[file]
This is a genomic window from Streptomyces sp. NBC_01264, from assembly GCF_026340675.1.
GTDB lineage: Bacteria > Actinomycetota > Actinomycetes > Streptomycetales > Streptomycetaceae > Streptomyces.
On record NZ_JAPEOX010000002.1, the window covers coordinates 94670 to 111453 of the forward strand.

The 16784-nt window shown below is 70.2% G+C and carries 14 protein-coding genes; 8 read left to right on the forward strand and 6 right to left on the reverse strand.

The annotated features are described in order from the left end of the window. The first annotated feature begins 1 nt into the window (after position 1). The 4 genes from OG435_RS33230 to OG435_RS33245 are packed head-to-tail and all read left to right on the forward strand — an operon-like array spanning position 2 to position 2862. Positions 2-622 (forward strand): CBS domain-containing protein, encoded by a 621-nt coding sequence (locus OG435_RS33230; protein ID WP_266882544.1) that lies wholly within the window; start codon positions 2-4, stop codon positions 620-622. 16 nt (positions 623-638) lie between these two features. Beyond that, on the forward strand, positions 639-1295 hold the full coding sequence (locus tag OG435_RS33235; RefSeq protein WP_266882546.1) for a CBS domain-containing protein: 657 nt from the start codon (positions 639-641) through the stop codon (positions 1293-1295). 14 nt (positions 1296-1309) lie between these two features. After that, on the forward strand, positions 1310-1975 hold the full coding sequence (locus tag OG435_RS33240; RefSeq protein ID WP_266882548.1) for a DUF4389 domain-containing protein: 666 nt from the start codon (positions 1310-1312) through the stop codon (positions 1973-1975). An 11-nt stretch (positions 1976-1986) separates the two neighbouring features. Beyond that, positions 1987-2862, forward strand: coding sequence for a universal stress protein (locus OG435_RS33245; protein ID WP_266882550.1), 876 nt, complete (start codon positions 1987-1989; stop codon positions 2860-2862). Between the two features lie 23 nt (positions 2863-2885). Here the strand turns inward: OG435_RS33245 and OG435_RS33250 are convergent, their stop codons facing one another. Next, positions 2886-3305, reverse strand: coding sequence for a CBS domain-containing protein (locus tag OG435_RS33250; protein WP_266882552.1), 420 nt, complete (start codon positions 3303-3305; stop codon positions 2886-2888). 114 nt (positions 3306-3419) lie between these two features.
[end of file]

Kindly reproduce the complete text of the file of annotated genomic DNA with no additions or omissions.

This is a genomic window from Streptomyces sp. NBC_01264, from assembly GCF_026340675.1.
GTDB lineage: Bacteria > Actinomycetota > Actinomycetes > Streptomycetales > Streptomycetaceae > Streptomyces.
On record NZ_JAPEOX010000002.1, the window covers coordinates 94670 to 111453 of the forward strand.

The 16784-nt window shown below is 70.2% G+C and carries 14 protein-coding genes; 8 read left to right on the forward strand and 6 right to left on the reverse strand.

The annotated features are described in order from the left end of the window. The first annotated feature begins 1 nt into the window (after position 1). The 4 genes from OG435_RS33230 to OG435_RS33245 are packed head-to-tail and all read left to right on the forward strand — an operon-like array spanning position 2 to position 2862. Positions 2-622 (forward strand): CBS domain-containing protein, encoded by a 621-nt coding sequence (locus OG435_RS33230; protein ID WP_266882544.1) that lies wholly within the window; start codon positions 2-4, stop codon positions 620-622. 16 nt (positions 623-638) lie between these two features. Beyond that, on the forward strand, positions 639-1295 hold the full coding sequence (locus tag OG435_RS33235; RefSeq protein WP_266882546.1) for a CBS domain-containing protein: 657 nt from the start codon (positions 639-641) through the stop codon (positions 1293-1295). 14 nt (positions 1296-1309) lie between these two features. After that, on the forward strand, positions 1310-1975 hold the full coding sequence (locus tag OG435_RS33240; RefSeq protein ID WP_266882548.1) for a DUF4389 domain-containing protein: 666 nt from the start codon (positions 1310-1312) through the stop codon (positions 1973-1975). An 11-nt stretch (positions 1976-1986) separates the two neighbouring features. Beyond that, positions 1987-2862, forward strand: coding sequence for a universal stress protein (locus OG435_RS33245; protein ID WP_266882550.1), 876 nt, complete (start codon positions 1987-1989; stop codon positions 2860-2862). Between the two features lie 23 nt (positions 2863-2885). Here the strand turns inward: OG435_RS33245 and OG435_RS33250 are convergent, their stop codons facing one another. Next, positions 2886-3305, reverse strand: coding sequence for a CBS domain-containing protein (locus tag OG435_RS33250; protein WP_266882552.1), 420 nt, complete (start codon positions 3303-3305; stop codon positions 2886-2888). 114 nt (positions 3306-3419) lie between these two features.